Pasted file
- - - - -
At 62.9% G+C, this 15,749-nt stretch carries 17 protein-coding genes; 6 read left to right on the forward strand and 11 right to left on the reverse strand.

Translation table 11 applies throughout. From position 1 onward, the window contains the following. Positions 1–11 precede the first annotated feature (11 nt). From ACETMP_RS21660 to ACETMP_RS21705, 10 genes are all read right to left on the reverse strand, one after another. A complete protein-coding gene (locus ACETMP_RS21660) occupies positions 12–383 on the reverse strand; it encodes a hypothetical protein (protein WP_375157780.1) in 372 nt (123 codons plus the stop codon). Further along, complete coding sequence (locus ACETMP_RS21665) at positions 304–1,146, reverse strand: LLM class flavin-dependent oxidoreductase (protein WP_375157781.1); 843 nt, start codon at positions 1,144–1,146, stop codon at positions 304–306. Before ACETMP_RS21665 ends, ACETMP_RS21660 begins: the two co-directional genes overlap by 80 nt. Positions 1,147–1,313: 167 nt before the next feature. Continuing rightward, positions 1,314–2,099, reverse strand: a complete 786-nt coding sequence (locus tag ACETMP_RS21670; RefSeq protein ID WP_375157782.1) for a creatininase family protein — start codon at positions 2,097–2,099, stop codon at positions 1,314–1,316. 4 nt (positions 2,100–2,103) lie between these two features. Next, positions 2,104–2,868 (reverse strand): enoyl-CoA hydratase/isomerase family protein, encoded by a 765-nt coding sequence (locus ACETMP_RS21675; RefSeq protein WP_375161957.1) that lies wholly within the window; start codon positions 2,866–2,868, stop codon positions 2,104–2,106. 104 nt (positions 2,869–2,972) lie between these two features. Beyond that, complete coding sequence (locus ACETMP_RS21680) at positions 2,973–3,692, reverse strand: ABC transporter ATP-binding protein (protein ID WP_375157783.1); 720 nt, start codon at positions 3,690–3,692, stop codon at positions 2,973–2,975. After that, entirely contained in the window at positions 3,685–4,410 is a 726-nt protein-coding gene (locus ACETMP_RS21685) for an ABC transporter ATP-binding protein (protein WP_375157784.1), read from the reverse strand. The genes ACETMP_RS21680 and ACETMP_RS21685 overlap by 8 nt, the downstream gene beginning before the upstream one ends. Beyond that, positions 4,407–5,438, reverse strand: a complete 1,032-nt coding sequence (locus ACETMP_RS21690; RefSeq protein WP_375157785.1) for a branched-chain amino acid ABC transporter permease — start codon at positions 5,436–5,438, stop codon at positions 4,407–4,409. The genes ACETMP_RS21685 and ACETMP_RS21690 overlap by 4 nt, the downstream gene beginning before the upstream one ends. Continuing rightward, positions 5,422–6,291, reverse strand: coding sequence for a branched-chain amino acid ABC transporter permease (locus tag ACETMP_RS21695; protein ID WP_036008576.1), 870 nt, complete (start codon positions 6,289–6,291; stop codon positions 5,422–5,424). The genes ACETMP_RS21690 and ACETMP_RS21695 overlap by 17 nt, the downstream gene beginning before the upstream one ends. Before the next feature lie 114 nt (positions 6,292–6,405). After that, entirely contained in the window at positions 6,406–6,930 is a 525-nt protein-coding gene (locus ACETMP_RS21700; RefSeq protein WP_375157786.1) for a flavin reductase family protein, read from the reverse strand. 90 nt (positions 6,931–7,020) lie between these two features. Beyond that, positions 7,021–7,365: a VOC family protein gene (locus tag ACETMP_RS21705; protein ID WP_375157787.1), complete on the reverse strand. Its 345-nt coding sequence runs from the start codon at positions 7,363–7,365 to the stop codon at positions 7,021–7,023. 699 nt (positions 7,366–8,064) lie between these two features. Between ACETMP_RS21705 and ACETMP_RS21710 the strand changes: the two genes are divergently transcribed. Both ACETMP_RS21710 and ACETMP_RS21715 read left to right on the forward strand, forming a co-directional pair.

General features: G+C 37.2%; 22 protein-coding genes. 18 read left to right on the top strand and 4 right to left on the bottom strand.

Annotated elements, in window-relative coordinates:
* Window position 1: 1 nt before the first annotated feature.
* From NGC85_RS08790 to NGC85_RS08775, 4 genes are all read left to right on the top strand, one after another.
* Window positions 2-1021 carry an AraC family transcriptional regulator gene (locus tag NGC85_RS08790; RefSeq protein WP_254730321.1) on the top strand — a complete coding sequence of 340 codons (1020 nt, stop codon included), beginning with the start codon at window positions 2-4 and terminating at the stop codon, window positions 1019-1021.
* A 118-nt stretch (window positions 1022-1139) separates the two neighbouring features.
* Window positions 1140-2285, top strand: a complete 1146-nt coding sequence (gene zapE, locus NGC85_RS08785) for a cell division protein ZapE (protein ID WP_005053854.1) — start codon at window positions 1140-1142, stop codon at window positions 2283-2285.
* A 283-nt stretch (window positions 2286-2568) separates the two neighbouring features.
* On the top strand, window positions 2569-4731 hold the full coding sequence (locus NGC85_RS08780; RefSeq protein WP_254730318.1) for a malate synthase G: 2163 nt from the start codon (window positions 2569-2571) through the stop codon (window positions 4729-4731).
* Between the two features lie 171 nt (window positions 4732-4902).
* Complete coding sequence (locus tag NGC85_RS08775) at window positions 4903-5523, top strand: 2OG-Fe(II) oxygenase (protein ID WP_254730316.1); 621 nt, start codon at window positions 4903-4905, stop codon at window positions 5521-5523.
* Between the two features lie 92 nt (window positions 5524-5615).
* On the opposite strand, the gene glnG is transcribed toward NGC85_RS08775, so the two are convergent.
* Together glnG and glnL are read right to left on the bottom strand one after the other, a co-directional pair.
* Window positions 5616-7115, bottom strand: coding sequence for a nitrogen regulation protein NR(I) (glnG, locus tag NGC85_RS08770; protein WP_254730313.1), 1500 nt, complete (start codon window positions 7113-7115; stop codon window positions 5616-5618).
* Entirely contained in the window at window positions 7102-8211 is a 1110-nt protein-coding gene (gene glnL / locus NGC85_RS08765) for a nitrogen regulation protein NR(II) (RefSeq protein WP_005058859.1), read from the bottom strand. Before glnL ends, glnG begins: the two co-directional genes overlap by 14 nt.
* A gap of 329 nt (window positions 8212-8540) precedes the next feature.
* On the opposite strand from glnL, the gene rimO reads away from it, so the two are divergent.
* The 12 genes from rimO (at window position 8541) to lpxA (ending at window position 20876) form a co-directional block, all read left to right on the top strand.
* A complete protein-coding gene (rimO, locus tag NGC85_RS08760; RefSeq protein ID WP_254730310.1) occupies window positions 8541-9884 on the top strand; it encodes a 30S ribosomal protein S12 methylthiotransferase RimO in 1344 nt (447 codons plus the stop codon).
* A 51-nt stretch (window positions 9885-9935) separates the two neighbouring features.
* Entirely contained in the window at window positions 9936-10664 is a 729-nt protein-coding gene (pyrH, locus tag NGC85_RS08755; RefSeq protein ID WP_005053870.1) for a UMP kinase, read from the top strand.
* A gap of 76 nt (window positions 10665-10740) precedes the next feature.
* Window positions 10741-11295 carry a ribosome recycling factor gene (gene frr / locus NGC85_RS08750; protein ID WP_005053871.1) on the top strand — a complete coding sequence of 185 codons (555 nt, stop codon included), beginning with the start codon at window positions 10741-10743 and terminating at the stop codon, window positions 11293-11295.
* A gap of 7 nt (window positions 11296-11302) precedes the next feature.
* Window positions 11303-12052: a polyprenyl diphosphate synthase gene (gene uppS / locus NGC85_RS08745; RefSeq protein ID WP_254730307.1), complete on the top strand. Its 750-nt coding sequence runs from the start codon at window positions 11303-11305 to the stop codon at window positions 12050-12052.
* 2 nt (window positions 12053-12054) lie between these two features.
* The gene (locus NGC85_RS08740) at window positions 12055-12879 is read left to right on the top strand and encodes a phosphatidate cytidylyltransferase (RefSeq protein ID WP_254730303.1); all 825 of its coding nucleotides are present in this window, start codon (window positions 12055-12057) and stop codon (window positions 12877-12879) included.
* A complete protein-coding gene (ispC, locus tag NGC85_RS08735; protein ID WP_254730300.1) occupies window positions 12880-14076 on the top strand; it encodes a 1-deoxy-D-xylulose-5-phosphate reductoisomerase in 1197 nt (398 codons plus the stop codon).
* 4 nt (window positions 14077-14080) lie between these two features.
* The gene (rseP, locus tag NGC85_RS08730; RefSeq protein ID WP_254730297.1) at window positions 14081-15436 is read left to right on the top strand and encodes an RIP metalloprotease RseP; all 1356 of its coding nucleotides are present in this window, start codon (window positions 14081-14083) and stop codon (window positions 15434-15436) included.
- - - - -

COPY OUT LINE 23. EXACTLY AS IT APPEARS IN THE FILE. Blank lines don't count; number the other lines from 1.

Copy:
* A 51-nt stretch (window positions 9885-9935) separates the two neighbouring features.